Tag Archives: Hokusai

The Winter of Discontent

Self-Portrait by Katsushika Hokusai, 1760-1849

Self-Portrait by Katsushika Hokusai, 1760-1849

Six weeks into a semester a student expressed to me her observation that she “wasn’t getting any better.” Students often believe that their frustration is unique to them; that their struggle is evidence of a lack of “talent.” In the journey we make as artists there are many well-known landmarks. Frustration with our seeming lack of progress after an optimistic beginning is a big one. Let’s just borrow from William Shakespeare and call that one “the winter of my discontent.”

We enter this barren landscape typically at those times when we are taking on new concepts, new images, and new practices. These strangers in the room challenge our comfortable, familiar habits; they upset what we thought we were doing. Lurking behind the curtains of consciousness, ready to spring forth in judgement of the child that lies at the heart of every artist there is often a soured, old, adult intelligence, even in very young people. Our rational intelligence is no help; in fact it’s the problem. A great pianist doesn’t “think” about every note in the moment of playing it. The dancer at the barre is not the dance. The pianist playing scales is not the concert. Larger patterns and instincts guide the artist and only practice can develop these instincts. Practice is not sexy, but it’s crucial because only by ritual application to the problem of taking materials in hand and attempting another drawing does the process become familiar enough for it to seep down into the subconscious.  I’ve noticed that progress in making art does not happen gradually. It happens in quantum leaps, not unlike the way seeds grow, invisible to the eye, under a hard crust of earth until a soaking rain softens the ground and seemingly overnight, the field is green with new growth.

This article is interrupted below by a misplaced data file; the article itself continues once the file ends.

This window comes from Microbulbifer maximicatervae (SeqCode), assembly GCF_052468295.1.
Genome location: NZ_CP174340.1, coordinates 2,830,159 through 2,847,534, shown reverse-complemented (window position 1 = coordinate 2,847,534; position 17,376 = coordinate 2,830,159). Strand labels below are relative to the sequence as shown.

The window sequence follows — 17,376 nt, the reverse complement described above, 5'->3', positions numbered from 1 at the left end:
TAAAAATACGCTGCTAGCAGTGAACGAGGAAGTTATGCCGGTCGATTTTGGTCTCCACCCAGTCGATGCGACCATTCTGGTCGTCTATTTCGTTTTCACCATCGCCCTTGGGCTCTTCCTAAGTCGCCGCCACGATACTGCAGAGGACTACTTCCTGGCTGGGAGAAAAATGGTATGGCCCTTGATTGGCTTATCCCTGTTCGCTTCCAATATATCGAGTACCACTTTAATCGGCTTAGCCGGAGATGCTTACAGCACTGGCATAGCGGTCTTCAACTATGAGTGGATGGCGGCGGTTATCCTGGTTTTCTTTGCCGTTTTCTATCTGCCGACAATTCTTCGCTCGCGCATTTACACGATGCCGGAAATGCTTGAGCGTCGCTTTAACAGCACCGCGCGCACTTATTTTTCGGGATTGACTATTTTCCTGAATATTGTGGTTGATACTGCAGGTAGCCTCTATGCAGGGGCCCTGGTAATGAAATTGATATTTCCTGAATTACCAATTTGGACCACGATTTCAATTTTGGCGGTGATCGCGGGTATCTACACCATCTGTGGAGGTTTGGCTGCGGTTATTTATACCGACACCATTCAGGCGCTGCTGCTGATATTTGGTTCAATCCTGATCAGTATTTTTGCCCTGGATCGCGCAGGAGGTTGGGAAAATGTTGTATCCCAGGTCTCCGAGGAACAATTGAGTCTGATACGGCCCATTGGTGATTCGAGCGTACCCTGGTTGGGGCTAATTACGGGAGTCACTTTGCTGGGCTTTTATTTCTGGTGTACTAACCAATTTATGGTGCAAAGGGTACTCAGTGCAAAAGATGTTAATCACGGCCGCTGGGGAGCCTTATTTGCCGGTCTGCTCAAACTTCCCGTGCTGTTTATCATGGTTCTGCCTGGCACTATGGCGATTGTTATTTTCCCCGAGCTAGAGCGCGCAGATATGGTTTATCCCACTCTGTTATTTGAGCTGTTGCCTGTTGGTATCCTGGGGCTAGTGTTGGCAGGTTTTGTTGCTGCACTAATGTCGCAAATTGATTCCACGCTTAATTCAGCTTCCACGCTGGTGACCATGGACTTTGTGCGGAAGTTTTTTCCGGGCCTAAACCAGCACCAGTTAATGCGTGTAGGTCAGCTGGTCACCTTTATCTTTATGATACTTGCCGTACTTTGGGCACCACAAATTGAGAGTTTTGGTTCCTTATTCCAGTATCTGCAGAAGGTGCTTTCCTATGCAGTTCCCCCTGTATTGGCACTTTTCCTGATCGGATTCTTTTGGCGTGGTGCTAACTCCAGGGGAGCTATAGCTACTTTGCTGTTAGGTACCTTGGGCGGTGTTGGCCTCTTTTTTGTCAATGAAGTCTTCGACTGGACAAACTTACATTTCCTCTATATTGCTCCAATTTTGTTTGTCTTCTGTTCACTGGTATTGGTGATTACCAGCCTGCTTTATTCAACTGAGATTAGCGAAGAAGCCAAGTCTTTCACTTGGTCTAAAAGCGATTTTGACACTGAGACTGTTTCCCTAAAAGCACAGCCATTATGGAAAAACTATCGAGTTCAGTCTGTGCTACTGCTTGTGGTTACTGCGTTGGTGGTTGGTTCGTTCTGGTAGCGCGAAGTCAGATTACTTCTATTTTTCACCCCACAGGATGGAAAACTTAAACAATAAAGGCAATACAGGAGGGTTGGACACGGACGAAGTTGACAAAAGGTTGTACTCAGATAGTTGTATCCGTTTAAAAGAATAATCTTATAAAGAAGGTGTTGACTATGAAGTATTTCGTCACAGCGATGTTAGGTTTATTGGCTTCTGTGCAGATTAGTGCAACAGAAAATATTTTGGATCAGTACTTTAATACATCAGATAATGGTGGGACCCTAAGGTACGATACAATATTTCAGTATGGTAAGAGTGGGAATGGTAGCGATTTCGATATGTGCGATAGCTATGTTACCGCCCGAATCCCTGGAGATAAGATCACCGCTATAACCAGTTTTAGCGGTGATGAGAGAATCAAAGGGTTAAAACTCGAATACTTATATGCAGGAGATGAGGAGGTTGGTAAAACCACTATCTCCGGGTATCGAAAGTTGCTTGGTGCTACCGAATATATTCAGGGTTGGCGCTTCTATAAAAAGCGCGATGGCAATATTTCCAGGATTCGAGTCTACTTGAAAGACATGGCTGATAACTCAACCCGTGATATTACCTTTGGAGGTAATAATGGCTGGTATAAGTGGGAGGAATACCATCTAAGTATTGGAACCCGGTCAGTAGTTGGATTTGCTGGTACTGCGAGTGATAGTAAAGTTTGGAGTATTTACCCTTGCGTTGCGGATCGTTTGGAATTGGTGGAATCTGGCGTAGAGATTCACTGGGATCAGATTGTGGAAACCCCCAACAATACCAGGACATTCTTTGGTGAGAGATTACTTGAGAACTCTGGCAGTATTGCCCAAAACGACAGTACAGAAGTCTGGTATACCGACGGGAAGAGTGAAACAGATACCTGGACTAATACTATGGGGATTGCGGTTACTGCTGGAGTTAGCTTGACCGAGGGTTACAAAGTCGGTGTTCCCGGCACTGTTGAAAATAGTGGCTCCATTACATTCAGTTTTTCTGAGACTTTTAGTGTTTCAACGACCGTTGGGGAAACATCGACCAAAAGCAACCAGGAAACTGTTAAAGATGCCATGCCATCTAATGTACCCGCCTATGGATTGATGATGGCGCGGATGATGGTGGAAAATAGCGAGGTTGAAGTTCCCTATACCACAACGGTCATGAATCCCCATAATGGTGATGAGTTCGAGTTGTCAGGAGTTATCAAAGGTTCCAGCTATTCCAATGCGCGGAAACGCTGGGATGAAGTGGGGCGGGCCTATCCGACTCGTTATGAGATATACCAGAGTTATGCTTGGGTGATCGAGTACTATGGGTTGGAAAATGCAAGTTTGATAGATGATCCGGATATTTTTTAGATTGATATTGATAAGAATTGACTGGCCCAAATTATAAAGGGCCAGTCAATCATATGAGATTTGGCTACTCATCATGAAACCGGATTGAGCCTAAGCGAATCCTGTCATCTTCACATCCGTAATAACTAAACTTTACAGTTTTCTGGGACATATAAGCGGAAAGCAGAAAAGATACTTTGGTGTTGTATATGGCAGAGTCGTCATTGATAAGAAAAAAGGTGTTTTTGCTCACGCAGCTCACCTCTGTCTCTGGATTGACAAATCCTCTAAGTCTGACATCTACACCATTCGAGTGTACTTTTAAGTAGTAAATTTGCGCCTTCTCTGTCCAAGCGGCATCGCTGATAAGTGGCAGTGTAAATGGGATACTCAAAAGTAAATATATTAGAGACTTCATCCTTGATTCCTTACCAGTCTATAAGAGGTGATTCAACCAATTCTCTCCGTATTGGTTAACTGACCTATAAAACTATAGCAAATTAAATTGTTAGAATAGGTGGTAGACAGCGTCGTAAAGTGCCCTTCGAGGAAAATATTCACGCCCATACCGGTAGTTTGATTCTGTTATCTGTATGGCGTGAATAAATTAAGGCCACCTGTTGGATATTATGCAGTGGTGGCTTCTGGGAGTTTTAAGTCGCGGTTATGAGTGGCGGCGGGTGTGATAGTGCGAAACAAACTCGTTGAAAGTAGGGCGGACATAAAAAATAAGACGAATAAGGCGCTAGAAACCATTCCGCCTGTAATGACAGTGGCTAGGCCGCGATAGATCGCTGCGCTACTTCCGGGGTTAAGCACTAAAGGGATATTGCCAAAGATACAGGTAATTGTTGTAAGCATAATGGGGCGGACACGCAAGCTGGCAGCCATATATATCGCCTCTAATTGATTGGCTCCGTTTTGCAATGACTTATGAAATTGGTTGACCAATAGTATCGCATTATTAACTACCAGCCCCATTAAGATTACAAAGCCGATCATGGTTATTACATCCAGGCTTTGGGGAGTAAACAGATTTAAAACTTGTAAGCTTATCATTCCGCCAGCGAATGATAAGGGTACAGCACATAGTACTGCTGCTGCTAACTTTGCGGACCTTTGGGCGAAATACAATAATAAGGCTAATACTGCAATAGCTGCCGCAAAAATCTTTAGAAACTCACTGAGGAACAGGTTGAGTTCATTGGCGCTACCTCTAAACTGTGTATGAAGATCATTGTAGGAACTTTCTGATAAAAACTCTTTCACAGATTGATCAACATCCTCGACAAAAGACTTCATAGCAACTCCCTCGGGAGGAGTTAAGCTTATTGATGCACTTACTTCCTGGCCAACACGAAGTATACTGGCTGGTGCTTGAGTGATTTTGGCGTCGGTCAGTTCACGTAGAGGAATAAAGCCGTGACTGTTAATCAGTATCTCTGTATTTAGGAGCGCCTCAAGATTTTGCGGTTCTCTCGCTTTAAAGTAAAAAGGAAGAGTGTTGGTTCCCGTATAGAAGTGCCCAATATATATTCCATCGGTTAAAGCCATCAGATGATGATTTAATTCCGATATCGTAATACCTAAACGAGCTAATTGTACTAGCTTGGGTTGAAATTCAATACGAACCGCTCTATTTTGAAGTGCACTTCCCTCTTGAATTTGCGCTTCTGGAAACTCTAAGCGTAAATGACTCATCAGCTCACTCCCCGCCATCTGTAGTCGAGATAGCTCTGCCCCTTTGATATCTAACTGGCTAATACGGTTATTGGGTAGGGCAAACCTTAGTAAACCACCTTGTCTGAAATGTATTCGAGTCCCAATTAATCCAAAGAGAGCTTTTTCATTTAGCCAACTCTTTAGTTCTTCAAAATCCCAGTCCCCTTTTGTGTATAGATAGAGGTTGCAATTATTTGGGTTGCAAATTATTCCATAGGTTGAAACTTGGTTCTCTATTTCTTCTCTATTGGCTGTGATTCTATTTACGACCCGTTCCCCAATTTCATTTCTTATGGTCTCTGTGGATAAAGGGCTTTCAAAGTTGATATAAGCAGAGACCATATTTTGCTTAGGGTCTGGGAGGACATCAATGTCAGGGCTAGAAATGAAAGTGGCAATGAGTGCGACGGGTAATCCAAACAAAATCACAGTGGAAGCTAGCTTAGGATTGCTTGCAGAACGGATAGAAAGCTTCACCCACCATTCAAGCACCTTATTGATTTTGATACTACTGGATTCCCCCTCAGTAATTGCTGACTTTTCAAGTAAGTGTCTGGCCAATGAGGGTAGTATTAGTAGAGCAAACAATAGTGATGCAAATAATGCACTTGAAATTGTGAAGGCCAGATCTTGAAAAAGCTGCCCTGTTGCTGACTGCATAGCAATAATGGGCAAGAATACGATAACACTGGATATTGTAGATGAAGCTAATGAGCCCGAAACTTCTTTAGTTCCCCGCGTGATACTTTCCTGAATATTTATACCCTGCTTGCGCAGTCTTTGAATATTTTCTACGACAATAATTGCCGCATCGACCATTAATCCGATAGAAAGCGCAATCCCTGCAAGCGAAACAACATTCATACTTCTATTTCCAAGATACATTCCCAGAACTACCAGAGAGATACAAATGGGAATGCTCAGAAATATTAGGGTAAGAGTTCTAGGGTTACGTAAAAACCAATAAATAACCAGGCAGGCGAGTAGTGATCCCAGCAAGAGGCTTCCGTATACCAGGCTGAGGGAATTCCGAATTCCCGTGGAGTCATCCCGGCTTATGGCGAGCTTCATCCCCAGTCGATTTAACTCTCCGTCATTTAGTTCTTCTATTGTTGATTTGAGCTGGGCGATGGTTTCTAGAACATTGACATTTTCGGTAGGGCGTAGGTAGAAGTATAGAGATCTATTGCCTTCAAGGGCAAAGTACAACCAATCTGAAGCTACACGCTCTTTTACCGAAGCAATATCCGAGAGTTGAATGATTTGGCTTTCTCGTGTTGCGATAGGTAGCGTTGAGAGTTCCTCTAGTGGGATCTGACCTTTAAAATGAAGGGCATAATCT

“I have drawn things since I was six. All that I made before the age of sixty-five is not worth counting. At seventy-three I began to understand the true construction of animals, plants, trees, birds, fishes, and insects. At ninety I will enter into the secret of things. At a hundred and ten, everything–every dot, every dash–will live”
― Hokusai Katsushika   (from Anne Harris, fb)

“It’s as simple and complicated as this: if we want to make our best work, we must believe that what we have to say matters. We must believe wholeheartedly in our own vision of the world. We must be willing to be imperfect, vulnerable, playful, uncertain, and authentic. Doing is the creative habit that separates those who go places from those who spin their wheels.” Sol LeWitt, in a letter to Eva Hesse (from Alan Rushing, FB)

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Brush Drawings

From the sinopia drawings that served as preparatory designs for Italian fresco paintings, to the stream of consciousness drawings of modern abstraction, drawing with brush and ink or other liquid media has a long tradition and appears universally in both eastern and western cultures. Drawing with wet media can be challenging for students who are used to the traction and forgiving nature of a pencil or charcoal. Unlike drawing with dry media where you can endlessly probe, plan, measure and erase, wet media seem to have a will of their own. Once the mark is made there’s no going back. You’re committed. In eastern traditions brush drawing is an extension of long meditation on the subject, which includes not just the objects one is drawing but also a keen sense of the instrument’s nature. This is an idea that still bears up for anyone trying his or her hand at working with ink and brush. Like putting a bridle on a wild horse, it works better if you understand and work with the horse’s nature than if you try to impose your own will for absolute control. Let the brush have its way, guide it where you can, and be open to what can happen. The ride is often more exciting than the destination.

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